For much of its life as a country, Pakistan has been ruled either directly or indirectly by the military. The Inter-Services Intelligence (ISI) has grown to act like a state within the state, operating with absolute power and impunity—often arrogantly and shamelessly in its own interests—the country and its civilian population be damned. Yet the same firewalls, now exposed, that were erected by the army and ISI to shroud in secrecy their activities to harbor Osama bin Laden, and to make their civilian leaders appear hapless and cartoonishly stupid on the world stage, contain important silver linings in them. Taken advantage of properly by U.S. policymakers, exposed treachery could usher in a new era of transparency in Pakistan's internal affairs—much as the Watergate scandal did in America. It could transform the U.S.-Pakistan bilateral relationship from one of begrudging mistrust in the mutual need of each other into one of an openly architectured security relationship that reduces, perhaps one day even eliminates, the myriad threats emerging from Pakistani soil.
Pakistan is the global epicenter of radical Islamist ideology, its extremist practices and the terrorists it breeds. Since the country's founding in 1947, Pakistan's spy services have used extremists as a foreign-policy sledgehammer to level the playing field for the army's sub-standard performance on the battlefield. For nearly three decades before 9-11, the ISI's undeclared official support for jihadists in Kashmir brought Pakistan to the brink of nuclear war thrice with India. And for the past decade since 9-11, bin Laden's al Qaeda legions (ensconced in Pakistan's urban centers), Sirajuddin Haqqani's terrorist network (interspersed along the Afghan-Pakistan border in Waziristan) and Mullah Omar's caliphate (reorganizing the second coming of Talibanism from Pakistani soil) have all served the ISI's foreign-policy interests to reassert its control over Afghanistan—control that was lost to NATO, to a rising India and to America's armed forces in the aftermath of the 9-11 attacks.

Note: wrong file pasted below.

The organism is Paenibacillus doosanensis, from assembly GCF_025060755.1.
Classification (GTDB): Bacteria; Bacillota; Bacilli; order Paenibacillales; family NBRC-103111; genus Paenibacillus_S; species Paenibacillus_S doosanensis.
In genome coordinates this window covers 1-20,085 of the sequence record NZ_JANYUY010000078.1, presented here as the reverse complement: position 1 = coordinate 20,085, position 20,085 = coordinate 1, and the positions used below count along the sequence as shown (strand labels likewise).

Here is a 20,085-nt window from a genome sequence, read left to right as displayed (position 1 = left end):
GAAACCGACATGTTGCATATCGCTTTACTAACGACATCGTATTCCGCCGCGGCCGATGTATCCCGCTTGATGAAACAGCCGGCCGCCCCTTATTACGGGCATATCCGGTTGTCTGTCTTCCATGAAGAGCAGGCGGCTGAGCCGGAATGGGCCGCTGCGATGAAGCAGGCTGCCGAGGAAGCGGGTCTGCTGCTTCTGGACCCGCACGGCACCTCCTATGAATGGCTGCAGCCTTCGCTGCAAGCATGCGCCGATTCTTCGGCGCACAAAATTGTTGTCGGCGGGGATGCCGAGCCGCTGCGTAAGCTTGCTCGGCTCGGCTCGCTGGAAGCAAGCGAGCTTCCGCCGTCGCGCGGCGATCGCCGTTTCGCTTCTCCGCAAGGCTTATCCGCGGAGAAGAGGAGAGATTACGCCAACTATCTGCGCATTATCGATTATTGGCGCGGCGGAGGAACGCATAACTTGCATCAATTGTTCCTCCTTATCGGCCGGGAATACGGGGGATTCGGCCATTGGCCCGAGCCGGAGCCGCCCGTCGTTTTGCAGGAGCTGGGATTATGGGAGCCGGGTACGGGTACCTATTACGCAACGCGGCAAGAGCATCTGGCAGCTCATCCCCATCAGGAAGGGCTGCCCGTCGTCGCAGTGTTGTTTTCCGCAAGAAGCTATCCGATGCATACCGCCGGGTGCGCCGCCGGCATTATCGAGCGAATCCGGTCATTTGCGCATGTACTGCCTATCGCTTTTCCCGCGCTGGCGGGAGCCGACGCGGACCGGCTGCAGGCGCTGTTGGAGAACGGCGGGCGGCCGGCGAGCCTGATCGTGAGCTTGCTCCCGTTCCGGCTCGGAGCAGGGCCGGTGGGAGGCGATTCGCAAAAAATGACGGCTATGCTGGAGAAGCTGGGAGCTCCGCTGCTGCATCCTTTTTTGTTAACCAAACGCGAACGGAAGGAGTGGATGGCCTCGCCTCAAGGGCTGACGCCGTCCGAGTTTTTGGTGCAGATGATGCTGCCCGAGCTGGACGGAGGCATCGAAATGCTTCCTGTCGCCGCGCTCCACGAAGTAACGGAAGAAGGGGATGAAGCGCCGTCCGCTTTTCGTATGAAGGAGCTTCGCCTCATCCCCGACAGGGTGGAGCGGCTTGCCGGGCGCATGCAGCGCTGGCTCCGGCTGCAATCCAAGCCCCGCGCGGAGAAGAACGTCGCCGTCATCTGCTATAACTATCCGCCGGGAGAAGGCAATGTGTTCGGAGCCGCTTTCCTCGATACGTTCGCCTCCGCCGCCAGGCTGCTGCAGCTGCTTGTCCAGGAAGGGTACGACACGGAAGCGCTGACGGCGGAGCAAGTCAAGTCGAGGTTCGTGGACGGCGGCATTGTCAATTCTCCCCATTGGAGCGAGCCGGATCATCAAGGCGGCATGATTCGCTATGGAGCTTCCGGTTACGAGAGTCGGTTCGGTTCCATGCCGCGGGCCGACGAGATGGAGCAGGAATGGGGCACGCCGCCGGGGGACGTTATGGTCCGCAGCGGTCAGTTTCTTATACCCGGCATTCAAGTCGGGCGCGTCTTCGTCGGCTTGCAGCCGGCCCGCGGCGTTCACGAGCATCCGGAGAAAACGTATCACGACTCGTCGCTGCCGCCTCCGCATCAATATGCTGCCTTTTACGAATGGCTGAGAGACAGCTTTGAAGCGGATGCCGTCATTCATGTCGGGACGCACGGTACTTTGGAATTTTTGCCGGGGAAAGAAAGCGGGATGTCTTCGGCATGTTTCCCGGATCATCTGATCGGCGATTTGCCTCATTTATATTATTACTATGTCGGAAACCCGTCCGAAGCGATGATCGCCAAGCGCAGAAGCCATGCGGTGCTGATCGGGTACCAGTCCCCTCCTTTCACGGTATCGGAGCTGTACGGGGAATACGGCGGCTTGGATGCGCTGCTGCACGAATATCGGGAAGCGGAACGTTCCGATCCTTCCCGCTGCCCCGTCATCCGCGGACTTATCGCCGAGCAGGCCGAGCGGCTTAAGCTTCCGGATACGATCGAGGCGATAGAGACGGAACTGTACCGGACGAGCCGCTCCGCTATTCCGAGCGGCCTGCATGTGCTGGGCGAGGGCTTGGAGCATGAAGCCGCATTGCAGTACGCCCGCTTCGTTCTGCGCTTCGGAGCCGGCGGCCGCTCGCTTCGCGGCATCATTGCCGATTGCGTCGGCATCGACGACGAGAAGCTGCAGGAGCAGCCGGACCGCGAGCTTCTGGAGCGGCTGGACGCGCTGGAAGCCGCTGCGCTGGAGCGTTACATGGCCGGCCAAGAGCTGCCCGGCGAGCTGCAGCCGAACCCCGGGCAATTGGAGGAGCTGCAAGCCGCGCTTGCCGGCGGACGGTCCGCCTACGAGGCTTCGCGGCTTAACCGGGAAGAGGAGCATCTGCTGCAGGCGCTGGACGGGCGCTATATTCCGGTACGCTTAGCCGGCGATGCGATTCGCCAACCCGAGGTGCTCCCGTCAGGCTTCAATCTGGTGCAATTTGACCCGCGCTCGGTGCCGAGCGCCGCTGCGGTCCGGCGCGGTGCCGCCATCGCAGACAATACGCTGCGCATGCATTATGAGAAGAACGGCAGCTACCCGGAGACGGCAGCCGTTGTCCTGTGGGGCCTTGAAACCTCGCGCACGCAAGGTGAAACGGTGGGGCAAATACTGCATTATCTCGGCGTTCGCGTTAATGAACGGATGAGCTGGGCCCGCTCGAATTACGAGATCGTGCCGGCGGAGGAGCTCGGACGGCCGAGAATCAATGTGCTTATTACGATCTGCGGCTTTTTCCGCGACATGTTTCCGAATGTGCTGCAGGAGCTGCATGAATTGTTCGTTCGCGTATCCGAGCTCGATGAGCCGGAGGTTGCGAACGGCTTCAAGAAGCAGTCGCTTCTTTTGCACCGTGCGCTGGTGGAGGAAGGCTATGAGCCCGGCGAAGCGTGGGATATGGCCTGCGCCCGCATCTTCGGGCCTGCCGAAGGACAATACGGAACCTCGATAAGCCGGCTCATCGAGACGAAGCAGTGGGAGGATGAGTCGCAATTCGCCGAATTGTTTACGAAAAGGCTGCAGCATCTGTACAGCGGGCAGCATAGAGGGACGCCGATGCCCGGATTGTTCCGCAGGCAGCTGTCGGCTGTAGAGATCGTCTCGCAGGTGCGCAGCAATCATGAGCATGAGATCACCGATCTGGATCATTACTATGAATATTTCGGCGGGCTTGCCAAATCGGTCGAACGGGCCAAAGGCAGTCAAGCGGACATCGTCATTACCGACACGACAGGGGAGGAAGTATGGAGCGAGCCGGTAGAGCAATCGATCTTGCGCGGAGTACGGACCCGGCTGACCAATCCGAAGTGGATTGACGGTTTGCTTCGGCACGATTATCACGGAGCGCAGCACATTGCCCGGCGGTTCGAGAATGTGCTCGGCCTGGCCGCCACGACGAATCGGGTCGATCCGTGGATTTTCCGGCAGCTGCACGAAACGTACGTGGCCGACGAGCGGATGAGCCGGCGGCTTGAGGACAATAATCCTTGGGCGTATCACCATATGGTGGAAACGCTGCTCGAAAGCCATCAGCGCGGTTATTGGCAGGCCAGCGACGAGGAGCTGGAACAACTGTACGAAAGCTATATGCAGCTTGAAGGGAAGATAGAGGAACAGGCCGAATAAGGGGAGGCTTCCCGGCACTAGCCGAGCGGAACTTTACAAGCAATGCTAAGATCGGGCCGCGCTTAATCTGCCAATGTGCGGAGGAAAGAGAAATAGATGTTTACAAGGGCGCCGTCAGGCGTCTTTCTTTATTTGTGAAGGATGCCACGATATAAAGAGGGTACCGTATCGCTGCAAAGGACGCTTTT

In the days since bin Laden's death, Pakistan's response has demonstrated its guilt and complicity. Yet this need not be the case. Bluster, arrogance and dissimulation—all very high on the list of character traits in Pakistani leadership—need to be replaced with equal measures of humility, candor and calibrated actions that remedy the lies.
President Asif Ali Zardari, a shrewd politician even if always self-interested, has a narrow window in which he can potentially end the army's rogue operations and get control over his spies. He should instruct Chief of Army Staff Gen. Ashfaq Kayani and ISI Director-General Shuja Pasha that in order to compensate for Pakistan's complicity in sheltering bin Laden, they are to locate Mullah Omar, Ayman Al-Zawahiri, Sirajuddin Haqqani and other high-value targets and hand them over to U.S. Special Forces in five days. If they do not, he should tell them he will permit any U.S. military operation on Pakistani soil or in its airspace that rids Pakistan of the terror masters, and then fire both generals.
Zardari should then move up the timetable for President Barack Obama's planned visit to Pakistan this year. The U.S. president should make his case for sustained, broad-based and textural engagement not from the Oval Office or on the stump in anytown America, but from Pakistani soil so he can help rebuild confidence in its people that America is not a fair weather friend. In this darkest hour of Pakistan's humiliation, an American president coming face-to-face with the very people who burn him in effigy could have a dramatic turnaround effect in rehabilitating the psychology of a nation whose own leaders are as incompetent to rule as they are venal and corrupt.